Coakley: Bill Will Help Homeowners Avoid Unnecessary Foreclosures

BOSTON — A bill that would make substantial changes to the way home foreclosures are managed in Massachusetts is now waiting for a signature from Gov. Deval Patrick.

The bill, passed by the Massachusetts House and Senate earlier this week, would push banks toward modifying mortgages rather than moving them into foreclosure.

Massachusetts Attorney General Martha Coakley is urging the the governor to sign the bill.

“It really gives us a pretty good arsenal to get at this problem of unnecessary foreclosures,” Coakley told WBUR’s Morning Edition host Bob Oakes. “It’s simple, it’s straightforward. It addresses the issue that was the primary one we saw with knee-jerk, unnecessary foreclosures.”

The bill would require banks to do the math in order to prove that it makes more sense to modify a loan rather than foreclose. Coakley says that in many instances, mortgage modification makes more commercial sense for both parties.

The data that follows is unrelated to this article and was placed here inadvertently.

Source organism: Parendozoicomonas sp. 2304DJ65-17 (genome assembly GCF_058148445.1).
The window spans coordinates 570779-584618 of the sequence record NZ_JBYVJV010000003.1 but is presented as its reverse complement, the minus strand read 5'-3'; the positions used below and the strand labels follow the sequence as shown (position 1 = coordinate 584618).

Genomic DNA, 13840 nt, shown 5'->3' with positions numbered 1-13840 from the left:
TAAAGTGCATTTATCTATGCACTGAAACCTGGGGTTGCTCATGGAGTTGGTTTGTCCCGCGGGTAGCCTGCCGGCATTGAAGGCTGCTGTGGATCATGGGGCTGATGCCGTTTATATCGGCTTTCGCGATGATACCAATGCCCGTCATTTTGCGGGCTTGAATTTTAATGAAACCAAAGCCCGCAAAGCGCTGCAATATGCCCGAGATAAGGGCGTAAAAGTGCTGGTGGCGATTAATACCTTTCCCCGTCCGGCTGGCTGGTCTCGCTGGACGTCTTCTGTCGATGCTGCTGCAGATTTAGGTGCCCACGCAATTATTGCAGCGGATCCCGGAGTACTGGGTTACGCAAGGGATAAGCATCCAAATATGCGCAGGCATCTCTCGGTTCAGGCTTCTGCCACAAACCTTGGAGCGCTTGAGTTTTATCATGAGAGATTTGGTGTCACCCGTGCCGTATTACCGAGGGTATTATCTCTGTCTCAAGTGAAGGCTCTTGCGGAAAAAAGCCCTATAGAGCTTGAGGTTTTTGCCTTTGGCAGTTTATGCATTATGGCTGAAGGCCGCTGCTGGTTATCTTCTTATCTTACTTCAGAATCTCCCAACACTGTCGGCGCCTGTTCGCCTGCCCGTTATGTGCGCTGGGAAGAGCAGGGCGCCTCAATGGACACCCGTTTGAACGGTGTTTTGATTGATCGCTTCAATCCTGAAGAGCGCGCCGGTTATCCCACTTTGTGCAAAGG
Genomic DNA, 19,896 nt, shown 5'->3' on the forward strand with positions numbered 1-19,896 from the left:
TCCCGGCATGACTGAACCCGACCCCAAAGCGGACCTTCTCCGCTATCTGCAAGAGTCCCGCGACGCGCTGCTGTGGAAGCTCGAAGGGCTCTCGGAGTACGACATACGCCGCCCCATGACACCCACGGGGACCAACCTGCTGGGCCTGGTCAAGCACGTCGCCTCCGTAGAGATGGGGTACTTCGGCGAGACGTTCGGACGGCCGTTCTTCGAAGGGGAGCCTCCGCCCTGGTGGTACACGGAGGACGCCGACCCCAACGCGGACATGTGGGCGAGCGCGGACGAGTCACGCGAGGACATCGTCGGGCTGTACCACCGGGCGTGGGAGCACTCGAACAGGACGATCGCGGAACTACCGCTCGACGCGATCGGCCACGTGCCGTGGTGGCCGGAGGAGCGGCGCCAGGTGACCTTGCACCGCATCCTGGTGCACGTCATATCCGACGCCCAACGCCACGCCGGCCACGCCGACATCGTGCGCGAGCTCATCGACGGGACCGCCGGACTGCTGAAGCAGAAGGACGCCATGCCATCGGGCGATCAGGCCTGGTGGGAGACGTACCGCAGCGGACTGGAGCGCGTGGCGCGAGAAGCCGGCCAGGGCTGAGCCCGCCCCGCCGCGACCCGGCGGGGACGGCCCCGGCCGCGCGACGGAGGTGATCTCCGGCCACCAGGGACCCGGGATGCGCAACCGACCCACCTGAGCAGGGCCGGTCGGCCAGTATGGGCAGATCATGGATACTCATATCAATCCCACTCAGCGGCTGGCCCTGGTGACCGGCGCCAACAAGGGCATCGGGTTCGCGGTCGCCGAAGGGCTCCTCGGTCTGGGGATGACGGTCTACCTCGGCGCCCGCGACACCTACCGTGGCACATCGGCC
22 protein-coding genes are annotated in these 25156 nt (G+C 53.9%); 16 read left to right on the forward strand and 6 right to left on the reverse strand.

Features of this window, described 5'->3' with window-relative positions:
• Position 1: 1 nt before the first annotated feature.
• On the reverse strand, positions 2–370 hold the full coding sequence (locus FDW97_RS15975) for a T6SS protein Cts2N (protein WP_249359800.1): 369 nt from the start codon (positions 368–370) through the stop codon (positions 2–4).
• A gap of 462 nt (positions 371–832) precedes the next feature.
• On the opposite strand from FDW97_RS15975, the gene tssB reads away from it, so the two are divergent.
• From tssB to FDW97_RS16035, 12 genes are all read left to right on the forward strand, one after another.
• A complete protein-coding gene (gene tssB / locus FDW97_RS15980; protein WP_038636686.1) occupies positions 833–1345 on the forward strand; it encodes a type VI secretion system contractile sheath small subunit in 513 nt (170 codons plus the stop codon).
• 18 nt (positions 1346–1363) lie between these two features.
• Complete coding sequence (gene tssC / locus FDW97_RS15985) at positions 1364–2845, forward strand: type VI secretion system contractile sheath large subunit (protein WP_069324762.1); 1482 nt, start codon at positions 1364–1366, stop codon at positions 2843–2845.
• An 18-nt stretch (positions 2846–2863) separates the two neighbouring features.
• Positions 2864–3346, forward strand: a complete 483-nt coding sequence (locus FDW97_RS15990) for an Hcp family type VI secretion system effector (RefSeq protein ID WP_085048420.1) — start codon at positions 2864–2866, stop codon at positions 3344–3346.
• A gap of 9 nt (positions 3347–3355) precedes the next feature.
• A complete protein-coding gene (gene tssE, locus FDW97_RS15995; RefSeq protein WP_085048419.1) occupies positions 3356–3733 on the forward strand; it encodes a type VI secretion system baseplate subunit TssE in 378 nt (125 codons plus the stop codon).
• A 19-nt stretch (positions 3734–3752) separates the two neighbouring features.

While the bill has had overwhelming support in the Massachusetts Legislature, homeowner advocates say a provision added to the bill without debate would make it harder for people to sue lenders to get their homes back after illegal foreclosures.

However, Coakley says she is not concerned.

“We don’t believe that [this provision] actually affects existing rights or impairs in any way the rights of people who may be foreclosed upon wrongfully,” Coakley said.

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  • Sue Ladr

    I think it’s a shame that Attorney General Martha Coakley and the Massachusetts legislature caved in to the banks on the issues surrounding foreclosures. Having worked with an organization that tries to support homeowners (read families) in their dealings with banks and mortgage companies I strongly feel that the corporations have won in this case–and it’s business as usual. Records show that in states which have a mediation requirement, 80% of homes can be saved. Unfortunately, the mediation requirement was eliminated from HB4323. So 80% of families that might have been helped, will lose their homes in Massachusetts. Of course, the Governor could reinstate mandatory mediation before signing, and help many more people keep their homes. The banks might have to hire a few more people (gee, that would be terrible), but in the end, they would come out even, or better.

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